Huge brick-lined furnaces melt the sand, soda ash and limestone required to create the molten glass, which glows a fierce orange as pieces of it are snipped off from the furnace outlet to be shaped in the machines turning continuously below.
    Farther along the production line, upturned glasses spin under blue tongues of flame and are then toughened by heat treatment. Decoration can be added using a number of techniques, including silk-screen printing, transfers or hand painting.
    “It’s a very simple process. Anyone can make glass. What’s difficult is doing something different from the competition,” says Parissaux. One of VCA’s major advantages is the company’s ability to meet vast orders on short notice – something that they are uniquely placed to do, since all decisions are made on site. The response to large orders can be almost immediate.
    Parissaux says the welfare for the workforce is deeply embedded in the company ethos. Those joining the company are encouraged to stay for their working life, if they so choose. Parissaux boasts that the company has never made anyone redundant and labour relations have been good for decades.
    This loyalty ethic extends to the company’s suppliers. “We want to create the same faithful relationship with our suppliers.
    “We use local companies wherever possible,” says Parissaux.
    Among the local companies that have forged a strong partnership with VCA is Lefranc, an authorised SKF distributor that has worked closely with the glassmaker for more than 30 years. The machinery at VCA operates continuously under extreme mechanical stress. And the necessity of keeping the production lines rolling means that a swift response to mechanical failure is paramount. This is why the relationship between Lefranc and VCA is of crucial importance.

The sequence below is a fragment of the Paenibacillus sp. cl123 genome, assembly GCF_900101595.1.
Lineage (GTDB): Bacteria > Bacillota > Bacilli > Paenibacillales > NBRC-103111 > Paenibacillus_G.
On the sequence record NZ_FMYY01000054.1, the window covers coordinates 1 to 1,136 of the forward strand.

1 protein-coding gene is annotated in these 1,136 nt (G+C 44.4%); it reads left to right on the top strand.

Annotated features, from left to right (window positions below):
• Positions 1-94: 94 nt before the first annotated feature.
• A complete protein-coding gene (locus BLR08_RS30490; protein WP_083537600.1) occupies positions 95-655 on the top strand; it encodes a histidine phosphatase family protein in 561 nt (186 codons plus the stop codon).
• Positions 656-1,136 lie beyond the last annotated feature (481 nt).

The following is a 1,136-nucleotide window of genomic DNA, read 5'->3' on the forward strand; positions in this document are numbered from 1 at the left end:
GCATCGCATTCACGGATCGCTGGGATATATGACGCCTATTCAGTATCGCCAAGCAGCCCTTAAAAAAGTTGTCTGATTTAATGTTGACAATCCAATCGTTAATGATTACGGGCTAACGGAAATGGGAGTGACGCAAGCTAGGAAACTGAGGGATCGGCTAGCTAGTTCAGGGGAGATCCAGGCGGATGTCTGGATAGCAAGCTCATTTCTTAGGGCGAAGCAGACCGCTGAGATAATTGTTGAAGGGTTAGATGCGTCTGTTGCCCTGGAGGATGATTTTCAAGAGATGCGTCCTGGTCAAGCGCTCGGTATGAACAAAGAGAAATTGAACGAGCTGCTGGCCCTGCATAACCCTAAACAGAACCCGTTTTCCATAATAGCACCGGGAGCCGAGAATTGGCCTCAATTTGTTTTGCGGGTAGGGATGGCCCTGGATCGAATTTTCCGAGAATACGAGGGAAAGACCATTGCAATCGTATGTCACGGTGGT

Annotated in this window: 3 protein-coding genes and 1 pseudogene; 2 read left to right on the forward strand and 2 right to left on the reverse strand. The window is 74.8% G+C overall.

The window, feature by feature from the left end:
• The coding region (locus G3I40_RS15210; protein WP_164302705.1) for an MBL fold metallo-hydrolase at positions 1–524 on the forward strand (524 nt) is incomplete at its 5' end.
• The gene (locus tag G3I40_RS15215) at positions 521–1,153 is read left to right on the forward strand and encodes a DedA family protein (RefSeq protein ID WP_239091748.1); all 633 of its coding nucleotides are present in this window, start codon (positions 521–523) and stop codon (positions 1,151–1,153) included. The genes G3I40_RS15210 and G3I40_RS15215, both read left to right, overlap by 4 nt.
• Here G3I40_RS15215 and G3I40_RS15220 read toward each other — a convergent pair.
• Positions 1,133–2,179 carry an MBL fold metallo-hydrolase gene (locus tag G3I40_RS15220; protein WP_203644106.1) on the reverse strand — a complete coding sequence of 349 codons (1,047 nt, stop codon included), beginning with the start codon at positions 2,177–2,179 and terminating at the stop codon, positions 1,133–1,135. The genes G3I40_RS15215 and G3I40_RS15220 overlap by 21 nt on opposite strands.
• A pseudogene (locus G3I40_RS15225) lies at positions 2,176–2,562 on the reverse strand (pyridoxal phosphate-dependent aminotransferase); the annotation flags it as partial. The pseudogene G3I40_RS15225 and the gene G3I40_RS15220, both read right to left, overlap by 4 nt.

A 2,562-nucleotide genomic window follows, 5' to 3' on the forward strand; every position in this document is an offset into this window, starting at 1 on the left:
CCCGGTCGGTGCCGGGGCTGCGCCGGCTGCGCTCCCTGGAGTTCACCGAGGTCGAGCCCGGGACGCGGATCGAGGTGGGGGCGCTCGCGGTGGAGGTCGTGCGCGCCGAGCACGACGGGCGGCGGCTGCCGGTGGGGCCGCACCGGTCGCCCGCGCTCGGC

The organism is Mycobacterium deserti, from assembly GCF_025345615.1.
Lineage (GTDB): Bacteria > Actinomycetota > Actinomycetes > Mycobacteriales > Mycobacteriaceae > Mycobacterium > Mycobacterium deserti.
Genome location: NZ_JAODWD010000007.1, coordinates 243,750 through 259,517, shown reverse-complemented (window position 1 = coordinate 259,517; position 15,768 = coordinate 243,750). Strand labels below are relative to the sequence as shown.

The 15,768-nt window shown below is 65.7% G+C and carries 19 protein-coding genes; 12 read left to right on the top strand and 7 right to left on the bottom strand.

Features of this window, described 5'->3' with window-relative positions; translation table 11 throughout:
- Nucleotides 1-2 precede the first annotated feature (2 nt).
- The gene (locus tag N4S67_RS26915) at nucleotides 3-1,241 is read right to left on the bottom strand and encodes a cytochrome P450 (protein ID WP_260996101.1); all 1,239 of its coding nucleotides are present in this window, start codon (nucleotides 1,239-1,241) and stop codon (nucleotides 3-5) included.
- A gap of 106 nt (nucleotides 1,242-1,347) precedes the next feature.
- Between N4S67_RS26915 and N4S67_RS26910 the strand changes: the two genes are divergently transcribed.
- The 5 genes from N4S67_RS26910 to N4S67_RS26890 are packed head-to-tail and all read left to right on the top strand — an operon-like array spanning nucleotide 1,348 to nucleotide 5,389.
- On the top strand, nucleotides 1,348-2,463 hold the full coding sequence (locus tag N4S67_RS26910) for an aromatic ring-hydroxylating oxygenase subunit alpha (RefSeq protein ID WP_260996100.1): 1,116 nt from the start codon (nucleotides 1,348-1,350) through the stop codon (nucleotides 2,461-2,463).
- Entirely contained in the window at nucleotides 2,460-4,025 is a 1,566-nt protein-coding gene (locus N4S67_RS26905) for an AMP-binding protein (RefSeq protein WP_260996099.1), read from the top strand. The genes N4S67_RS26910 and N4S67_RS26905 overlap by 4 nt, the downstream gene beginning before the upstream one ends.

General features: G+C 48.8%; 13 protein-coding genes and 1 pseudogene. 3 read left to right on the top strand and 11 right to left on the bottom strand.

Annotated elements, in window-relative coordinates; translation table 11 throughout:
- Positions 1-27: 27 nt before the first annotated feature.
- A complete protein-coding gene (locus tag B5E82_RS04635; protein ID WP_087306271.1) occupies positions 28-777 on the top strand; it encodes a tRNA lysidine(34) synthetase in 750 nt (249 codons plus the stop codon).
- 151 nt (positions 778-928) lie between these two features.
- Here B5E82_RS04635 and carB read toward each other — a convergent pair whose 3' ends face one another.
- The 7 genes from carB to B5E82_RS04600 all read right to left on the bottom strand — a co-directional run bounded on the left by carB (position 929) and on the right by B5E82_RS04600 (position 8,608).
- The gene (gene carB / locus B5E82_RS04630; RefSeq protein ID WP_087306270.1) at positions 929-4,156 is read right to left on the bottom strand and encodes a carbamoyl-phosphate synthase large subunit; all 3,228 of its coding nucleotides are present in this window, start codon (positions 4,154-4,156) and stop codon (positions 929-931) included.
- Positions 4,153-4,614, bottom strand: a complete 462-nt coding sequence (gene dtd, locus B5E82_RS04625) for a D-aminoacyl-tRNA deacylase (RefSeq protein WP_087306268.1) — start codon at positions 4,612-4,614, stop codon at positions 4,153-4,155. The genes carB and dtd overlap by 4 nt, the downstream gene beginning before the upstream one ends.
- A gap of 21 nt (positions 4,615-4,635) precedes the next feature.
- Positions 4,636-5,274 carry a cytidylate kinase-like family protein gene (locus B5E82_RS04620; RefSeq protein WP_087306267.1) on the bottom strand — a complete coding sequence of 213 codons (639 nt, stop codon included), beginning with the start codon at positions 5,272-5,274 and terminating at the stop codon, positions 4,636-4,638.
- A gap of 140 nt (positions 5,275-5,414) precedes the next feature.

Parissaux says the success of VCA depends on the brands’ reputation for quality and the company’s ability to meet delivery. To facilitate this, the company has developed an impressive degree of vertical integration. Separate divisions at Arques produce all the company’s packaging requirements, which means new packaging can be available on a next-day basis. The thousands of precision moulds used to shape glass are also manufactured and reconditioned in-house.
    The company has almost 7,000 product references. Several new ones are added every week to satisfy the demands of clients, many of whom are distributors wanting a range of their own so they can operate their own price policy. “We have to offer our clients diversified products to keep all of them happy,” says Parissaux.

Global undertaking
Today, VCA has production sites in Bilbao in northern Spain and in New Jersey in the United States and employs around 13,000 people worldwide. Some 80 percent of VCA’s output goes to export, and the company’s products can be found in virtually every country in the world. The product range includes tableware, ovenware, high-quality crystal glass, ornaments, vases – just about any household item that can be made from glass. Its list of brands include such well-known names as Arcoroc, Luminarc and Cristal d’Arques, plus the prestigious J. G. Durand crystal range.
    “Our objective is to make objects of beauty that are within the reach of everyone,” says Parissaux. “But our biggest challenge is to remain a European glassmaker. The process depends heavily on manpower, which is very expensive in Europe. We can make up ground by being more creative than competitors and by being more efficient.”

Charles Masters,  
a journalist based in Paris.